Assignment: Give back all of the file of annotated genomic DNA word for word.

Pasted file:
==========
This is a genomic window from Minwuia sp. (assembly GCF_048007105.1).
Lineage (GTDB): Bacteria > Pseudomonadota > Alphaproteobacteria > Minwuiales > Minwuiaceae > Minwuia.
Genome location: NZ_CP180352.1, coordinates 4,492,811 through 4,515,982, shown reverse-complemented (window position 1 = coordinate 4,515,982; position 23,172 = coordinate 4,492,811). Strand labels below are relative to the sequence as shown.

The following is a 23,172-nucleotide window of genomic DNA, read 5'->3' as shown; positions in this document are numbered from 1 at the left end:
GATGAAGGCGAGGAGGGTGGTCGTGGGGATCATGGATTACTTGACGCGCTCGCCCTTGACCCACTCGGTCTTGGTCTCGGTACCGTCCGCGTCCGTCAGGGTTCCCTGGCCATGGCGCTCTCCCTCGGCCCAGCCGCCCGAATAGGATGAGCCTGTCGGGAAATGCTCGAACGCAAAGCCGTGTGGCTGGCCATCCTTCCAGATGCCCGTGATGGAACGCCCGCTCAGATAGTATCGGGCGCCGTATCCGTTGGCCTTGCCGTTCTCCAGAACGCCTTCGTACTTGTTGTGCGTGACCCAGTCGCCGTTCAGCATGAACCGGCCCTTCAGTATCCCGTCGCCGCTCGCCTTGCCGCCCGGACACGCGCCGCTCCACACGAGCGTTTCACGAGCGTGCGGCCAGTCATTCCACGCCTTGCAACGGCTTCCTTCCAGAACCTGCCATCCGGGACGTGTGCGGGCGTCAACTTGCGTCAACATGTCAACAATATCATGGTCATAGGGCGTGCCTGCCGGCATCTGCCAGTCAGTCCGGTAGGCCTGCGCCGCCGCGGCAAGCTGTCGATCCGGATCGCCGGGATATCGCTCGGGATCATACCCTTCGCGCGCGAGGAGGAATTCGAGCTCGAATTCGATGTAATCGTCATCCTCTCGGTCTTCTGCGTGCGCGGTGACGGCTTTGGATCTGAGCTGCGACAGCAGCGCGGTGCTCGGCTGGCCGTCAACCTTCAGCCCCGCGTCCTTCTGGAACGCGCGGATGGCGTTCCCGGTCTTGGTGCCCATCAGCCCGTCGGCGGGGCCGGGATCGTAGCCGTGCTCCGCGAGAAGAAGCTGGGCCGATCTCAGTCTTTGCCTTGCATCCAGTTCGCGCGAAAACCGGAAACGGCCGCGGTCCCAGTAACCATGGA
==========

This is a genomic window from Minwuia sp. (assembly GCF_048007105.1).
Lineage (GTDB): Bacteria > Pseudomonadota > Alphaproteobacteria > Minwuiales > Minwuiaceae > Minwuia.
Genome location: NZ_CP180352.1, coordinates 4,492,811 through 4,515,982, shown reverse-complemented (window position 1 = coordinate 4,515,982; position 23,172 = coordinate 4,492,811). Strand labels below are relative to the sequence as shown.

The following is a 23,172-nucleotide window of genomic DNA, read 5'->3' as shown; positions in this document are numbered from 1 at the left end:
GATGAAGGCGAGGAGGGTGGTCGTGGGGATCATGGATTACTTGACGCGCTCGCCCTTGACCCACTCGGTCTTGGTCTCGGTACCGTCCGCGTCCGTCAGGGTTCCCTGGCCATGGCGCTCTCCCTCGGCCCAGCCGCCCGAATAGGATGAGCCTGTCGGGAAATGCTCGAACGCAAAGCCGTGTGGCTGGCCATCCTTCCAGATGCCCGTGATGGAACGCCCGCTCAGATAGTATCGGGCGCCGTATCCGTTGGCCTTGCCGTTCTCCAGAACGCCTTCGTACTTGTTGTGCGTGACCCAGTCGCCGTTCAGCATGAACCGGCCCTTCAGTATCCCGTCGCCGCTCGCCTTGCCGCCCGGACACGCGCCGCTCCACACGAGCGTTTCACGAGCGTGCGGCCAGTCATTCCACGCCTTGCAACGGCTTCCTTCCAGAACCTGCCATCCGGGACGTGTGCGGGCGTCAACTTGCGTCAACATGTCAACAATATCATGGTCATAGGGCGTGCCTGCCGGCATCTGCCAGTCAGTCCGGTAGGCCTGCGCCGCCGCGGCAAGCTGTCGATCCGGATCGCCGGGATATCGCTCGGGATCATACCCTTCGCGCGCGAGGAGGAATTCGAGCTCGAATTCGATGTAATCGTCATCCTCTCGGTCTTCTGCGTGCGCGGTGACGGCTTTGGATCTGAGCTGCGACAGCAGCGCGGTGCTCGGCTGGCCGTCAACCTTCAGCCCCGCGTCCTTCTGGAACGCGCGGATGGCGTTCCCGGTCTTGGTGCCCATCAGCCCGTCGGCGGGGCCGGGATCGTAGCCGTGCTCCGCGAGAAGAAGCTGGGCCGATCTCAGTCTTTGCCTTGCATCCAGTTCGCGCGAAAACCGGAAACGGCCGCGGTCCCAGTAACCATGGA